How Oprah saved my sanity

August 19, 2015


Before our daughter was born I hadn’t been around babies much. This was a major worry for me. Many of my friends have big families with yards of cousins, nieces and nephews, but we’re a smaller clan. And while friends at home have started breeding, they’re thousands of miles away. I was, in short, clueless.

We did antenatal classes for two reasons.

1. We knew nothing. NOTHING. I tried numerous times to read ‘What To Expect…’ but found it hard to relate to, and very boring. My motto became ‘Ignorance is bliss’ but decided that a small amount of knowledge might be a little useful. Something about a placenta…?

2. I wanted my husband to understand the magnitude of what my body was going through. He could be somewhat, umm, blasé about it all and him hearing just how bloody awful (literally) it might be/would definitely be, scored me a little extra sympathy.

The classes covered lots of pregnancy information and a fair bit about the birth (we opted not the watch the 1970’s style water delivery video when both of us went a peculiar shade of green as it started) and the break time snacks were AWESOME, but there wasn’t much on what to expect once the tiny human had arrived.

In the beginning there was crying from the tiny human. Lots of crying. And this would have been a very, very dark time if it wasn’t for Oprah Winfrey. Stay with me, folks. Towards the end of my pregnancy, a friend told me about a clip she’d seen on YouTube of an old Oprah show where a guest expert claimed to know how to decode the cries of babies. Priscilla Dunstan has a photographic memory for sounds, and quickly realised after the birth of her child that there are five distinct cries that all babies, regardless of language or nationality, use to communicate their basic needs.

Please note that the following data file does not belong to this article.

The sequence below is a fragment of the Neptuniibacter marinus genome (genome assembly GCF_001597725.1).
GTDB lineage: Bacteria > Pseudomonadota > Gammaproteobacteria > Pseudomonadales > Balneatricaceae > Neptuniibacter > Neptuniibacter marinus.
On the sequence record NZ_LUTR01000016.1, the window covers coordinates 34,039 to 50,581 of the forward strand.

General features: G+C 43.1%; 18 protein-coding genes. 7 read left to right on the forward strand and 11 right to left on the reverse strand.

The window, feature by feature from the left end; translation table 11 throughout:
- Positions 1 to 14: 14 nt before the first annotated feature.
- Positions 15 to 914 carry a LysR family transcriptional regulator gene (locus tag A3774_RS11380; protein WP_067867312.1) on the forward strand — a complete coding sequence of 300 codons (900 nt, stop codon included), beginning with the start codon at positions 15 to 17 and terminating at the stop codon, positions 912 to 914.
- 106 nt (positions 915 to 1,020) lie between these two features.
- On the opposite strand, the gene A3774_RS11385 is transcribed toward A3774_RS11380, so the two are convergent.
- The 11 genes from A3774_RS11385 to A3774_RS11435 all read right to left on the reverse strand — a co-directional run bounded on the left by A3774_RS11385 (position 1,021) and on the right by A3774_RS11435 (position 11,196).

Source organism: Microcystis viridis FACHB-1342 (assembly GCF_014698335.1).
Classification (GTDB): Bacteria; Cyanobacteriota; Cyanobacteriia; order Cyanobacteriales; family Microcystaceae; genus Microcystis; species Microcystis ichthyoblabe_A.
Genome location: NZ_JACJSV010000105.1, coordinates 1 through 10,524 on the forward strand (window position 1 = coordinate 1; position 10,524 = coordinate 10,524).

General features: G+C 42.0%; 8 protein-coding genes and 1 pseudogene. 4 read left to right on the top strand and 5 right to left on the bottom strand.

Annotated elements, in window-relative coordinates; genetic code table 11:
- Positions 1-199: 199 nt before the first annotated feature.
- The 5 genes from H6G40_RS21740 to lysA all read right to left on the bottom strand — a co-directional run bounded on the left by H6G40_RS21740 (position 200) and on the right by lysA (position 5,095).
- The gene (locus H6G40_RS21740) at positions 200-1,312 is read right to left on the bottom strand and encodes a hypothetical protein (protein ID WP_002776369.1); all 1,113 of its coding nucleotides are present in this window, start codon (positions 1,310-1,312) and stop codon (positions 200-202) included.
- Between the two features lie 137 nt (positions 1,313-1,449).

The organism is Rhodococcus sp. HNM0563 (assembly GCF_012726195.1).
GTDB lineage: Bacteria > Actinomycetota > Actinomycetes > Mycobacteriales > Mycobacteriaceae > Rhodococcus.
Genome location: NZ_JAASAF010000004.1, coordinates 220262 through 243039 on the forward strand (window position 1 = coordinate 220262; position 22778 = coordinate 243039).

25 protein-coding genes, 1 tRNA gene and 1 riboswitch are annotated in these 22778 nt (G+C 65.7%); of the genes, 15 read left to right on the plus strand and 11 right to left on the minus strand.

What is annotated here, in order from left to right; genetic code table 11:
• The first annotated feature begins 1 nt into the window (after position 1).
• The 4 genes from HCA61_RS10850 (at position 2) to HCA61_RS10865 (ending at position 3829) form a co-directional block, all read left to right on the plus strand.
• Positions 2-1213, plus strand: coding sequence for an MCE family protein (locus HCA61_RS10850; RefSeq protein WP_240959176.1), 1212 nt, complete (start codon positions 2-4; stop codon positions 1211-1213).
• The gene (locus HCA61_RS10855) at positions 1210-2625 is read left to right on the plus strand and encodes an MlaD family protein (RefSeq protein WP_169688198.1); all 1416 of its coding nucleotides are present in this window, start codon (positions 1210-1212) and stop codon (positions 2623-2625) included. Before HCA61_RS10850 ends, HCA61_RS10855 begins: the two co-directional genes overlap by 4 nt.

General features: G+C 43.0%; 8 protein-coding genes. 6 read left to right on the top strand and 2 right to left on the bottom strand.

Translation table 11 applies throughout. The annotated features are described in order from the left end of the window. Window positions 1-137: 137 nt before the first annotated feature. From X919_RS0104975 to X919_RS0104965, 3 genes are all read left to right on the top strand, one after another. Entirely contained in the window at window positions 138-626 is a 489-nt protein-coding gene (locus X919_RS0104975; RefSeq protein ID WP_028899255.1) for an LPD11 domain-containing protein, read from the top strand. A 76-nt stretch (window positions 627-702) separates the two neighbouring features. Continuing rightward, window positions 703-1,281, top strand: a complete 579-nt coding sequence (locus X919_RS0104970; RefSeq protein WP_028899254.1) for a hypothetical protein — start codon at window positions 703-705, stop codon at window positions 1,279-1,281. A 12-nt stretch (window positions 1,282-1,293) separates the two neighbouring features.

Seriously. Watch the video. It’s 17 minutes, but well worth it. I’ll leave you to it.


Couldn’t be bothered to watch the video? Here are the five cries, taken from What To Expect’s less boring blog:

Neh – This means “I’m hungry”. Apparently as a baby’s sucking reflex kicks in and the tongue is pushed to the roof of the mouth the sound that comes out is a “neh” sound.

Owh – The “owh” sound is made in the reflex of a yawn which means “I’m sleepy”.

Heh – the “heh” sounds (similar to “neh” so be careful that you hear the beginning ‘h’ sound) means discomfort. This particular cry is to let you know that the baby is uncomfortable – cold, itchy, needs changing etc.

Eair – The “eair” sound means lower gas. It’s a deeper sound that comes from the abdomen. It is a bit more difficult to distinguish than the rest but is usually accompanied by a newborn pulling his/her knees up or pushing down and out with his/her legs.

Eh – The “eh” sound means that a baby needs to burp. It is similar, again, to “neh” and “heh” but remember that you are listening for those beginning sounds, not the ending sounds. When you hear, “Eh, ehhhhh” your newborn is telling you “Burp me, please”.

Maybe we were lucky, but for the vast majority of the time, the newborn Phoebe was easy to read with the five cries, allowing me to anticipate what she needed (food, burping, sleep etc) before a full meltdown ensued. The key is cracking the code early on e.g. in the first month.

If this fails, Twisted Doodles has you covered (the website is blocked in the UAE, but you can follow on Twitter here).

I’m increasingly familiar with the last one.

Ahhh, the silent judging and the raise of a mini eyebrow.

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